Beware of torture under custody and communal colouring

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A short video clip depicting torture of a ‘captive’ by the Manipur Commandoes appeared viral for some days on social media. An overpowered man, handcuffed, blindfolded and dumped inside a police vehicle; was pulled downed, forced prostrated on a rough ground and kicked upon for some moments by at least two personnel. While a person from behind would video record the scene, a voice would justify the torture on the ground that it was a preemptive method to create fear and discourage others from attacking police. In fact, it was a retaliation against two ambushes on 21st February 2017 that had inflicted casualties on the police in Noney District, Manipur. The man was allegedly involved in the ambushes.

'Beware Of Torture Under Custody And Communal Colouring' – an article sent by Dr. #MalemNingthouja, who is the founder of Campaign for Peace & Democracy Manipur (#CPDM)Click http://kanglaonline.com/2017/02/beware-of-torture-under-custody-and-communal-colouring/ to read.

Posted by KanglaOnline – Gateway to North East India on Saturday, February 25, 2017

The ambushes must have created disarray among the victim police. But they are expected to be more resolute in maintaining psychological calmness. The objective necessity of maintaining ‘law and order’, ‘self-defense’ and preemptive offensive cannot be the pretext to misuse the power they enjoy. The video clip might have satisfied the psychological craze of certain infuriated sections. When it is being judged from the perspective of human rights, any form of torture cannot be justified. International humanitarian law and conventions, such as the common article 3 of the Geneva Convention 1949 had clearly laid down certain minimum principles that are to be followed when dealing with war prisoners. The ‘torture’, depicted in the video clip, violated the Convention against Torture and Other Cruel, Inhuman or Degrading Treatment or Punishment 1987. The fact that India have neither ratified CAT nor enacted a law against torture cannot be a license for the law enforcing agents to indulge in torture. Physical integrity, dignity and security of all prisoners must be defended. There is in need of an official investigation into the matter.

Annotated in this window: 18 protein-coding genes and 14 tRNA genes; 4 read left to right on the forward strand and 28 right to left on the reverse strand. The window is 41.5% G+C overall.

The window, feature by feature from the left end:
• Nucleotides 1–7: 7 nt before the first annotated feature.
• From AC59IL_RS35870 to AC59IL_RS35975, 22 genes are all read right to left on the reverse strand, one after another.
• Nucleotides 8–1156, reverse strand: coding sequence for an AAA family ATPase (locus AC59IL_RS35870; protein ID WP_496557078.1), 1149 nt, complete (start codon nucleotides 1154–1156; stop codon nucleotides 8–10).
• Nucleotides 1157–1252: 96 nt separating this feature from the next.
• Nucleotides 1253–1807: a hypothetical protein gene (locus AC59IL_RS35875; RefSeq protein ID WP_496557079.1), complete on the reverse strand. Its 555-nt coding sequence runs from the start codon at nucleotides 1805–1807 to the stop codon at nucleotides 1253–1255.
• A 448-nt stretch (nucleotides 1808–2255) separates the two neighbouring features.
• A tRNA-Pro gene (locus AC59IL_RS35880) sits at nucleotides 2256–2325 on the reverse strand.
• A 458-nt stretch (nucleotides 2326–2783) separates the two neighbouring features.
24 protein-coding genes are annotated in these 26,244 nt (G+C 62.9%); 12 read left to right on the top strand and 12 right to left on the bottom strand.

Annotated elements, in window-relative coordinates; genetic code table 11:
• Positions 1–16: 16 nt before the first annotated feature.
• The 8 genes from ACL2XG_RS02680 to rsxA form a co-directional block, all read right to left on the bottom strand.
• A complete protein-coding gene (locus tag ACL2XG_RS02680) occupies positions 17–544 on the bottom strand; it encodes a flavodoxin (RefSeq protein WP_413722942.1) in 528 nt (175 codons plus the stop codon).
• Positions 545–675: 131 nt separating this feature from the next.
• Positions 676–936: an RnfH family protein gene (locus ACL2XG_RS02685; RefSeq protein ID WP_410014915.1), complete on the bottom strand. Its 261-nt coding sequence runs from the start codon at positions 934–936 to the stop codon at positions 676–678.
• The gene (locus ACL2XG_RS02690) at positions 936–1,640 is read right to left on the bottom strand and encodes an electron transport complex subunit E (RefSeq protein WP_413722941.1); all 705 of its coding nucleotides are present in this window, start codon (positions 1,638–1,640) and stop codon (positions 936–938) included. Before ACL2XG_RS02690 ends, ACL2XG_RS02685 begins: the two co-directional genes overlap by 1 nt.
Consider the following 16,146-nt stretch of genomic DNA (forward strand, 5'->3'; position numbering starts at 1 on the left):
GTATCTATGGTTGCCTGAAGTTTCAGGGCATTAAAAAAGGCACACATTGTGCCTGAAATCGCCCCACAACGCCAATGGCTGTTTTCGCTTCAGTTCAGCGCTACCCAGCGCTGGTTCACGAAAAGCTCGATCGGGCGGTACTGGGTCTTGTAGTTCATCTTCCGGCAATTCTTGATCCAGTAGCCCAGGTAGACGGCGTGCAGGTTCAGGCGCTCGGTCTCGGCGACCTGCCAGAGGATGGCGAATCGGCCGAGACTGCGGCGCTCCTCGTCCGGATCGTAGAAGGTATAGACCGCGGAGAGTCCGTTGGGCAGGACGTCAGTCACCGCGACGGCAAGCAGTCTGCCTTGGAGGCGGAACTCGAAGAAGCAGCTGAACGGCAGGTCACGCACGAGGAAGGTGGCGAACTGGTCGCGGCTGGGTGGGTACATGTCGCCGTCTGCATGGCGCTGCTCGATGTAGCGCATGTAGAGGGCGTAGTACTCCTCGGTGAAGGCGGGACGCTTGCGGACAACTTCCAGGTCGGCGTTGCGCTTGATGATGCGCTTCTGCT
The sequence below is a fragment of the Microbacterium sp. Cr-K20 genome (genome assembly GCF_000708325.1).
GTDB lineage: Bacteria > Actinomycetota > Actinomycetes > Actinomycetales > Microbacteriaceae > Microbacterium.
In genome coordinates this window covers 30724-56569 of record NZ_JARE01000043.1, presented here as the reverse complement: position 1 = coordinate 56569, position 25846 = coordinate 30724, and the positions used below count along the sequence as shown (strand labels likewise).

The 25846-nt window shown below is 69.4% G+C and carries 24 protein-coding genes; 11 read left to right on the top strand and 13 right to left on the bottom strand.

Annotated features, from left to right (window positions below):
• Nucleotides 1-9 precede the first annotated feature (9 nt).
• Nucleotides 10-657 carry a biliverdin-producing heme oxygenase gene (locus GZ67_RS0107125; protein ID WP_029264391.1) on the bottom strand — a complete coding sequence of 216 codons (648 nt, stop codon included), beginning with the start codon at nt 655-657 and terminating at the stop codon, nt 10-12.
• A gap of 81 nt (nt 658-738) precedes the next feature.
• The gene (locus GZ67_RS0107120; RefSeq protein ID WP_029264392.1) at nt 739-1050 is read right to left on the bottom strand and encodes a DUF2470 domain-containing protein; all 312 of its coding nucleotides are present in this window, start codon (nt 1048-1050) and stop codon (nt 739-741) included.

The police would obviously react, especially, in this case, when the ambushes were laid to discouraging the Home Minister from visiting his home constituency. Many suspect a nexus between political opportunism, electoral campaign and militancy. Whether those were planned by the Home Minister himself or by his political opponents for the upcoming election or a regular affair of some insurgent groups had not been proven. But there are some communally orchestrated sectarian reactions against the torture and arrest. This is expected as there are attempts to politically interconnect community sentiments, insurgency and ambushes. But the propaganda that identifies the State and police with a particular community cannot be justified.

If the desire is for justice and against torture, the effort should have been towards mobilising peoples across communities for a common cause. The silence on the part of many against torture and the prompt communal reaction to it on social media by some sections are equally disgracing. If the desire is for conducive peace and stability, the effort should have been towards condemning armed conflict in toto and demanding conducive dialogue. It is irrational to justify killing by one section and condemning killing by other sections. To create the condition for a conducive dialogue there is in need to carry out more rational ideological and political mobilisation across communities and boundaries. This cannot be achieved by adopting narrow sectarian and communal lines.

The article is submitted by Dr. Malem Ningthouja, who is the founder of “Campaign for Peace & Democracy (Manipur)”.

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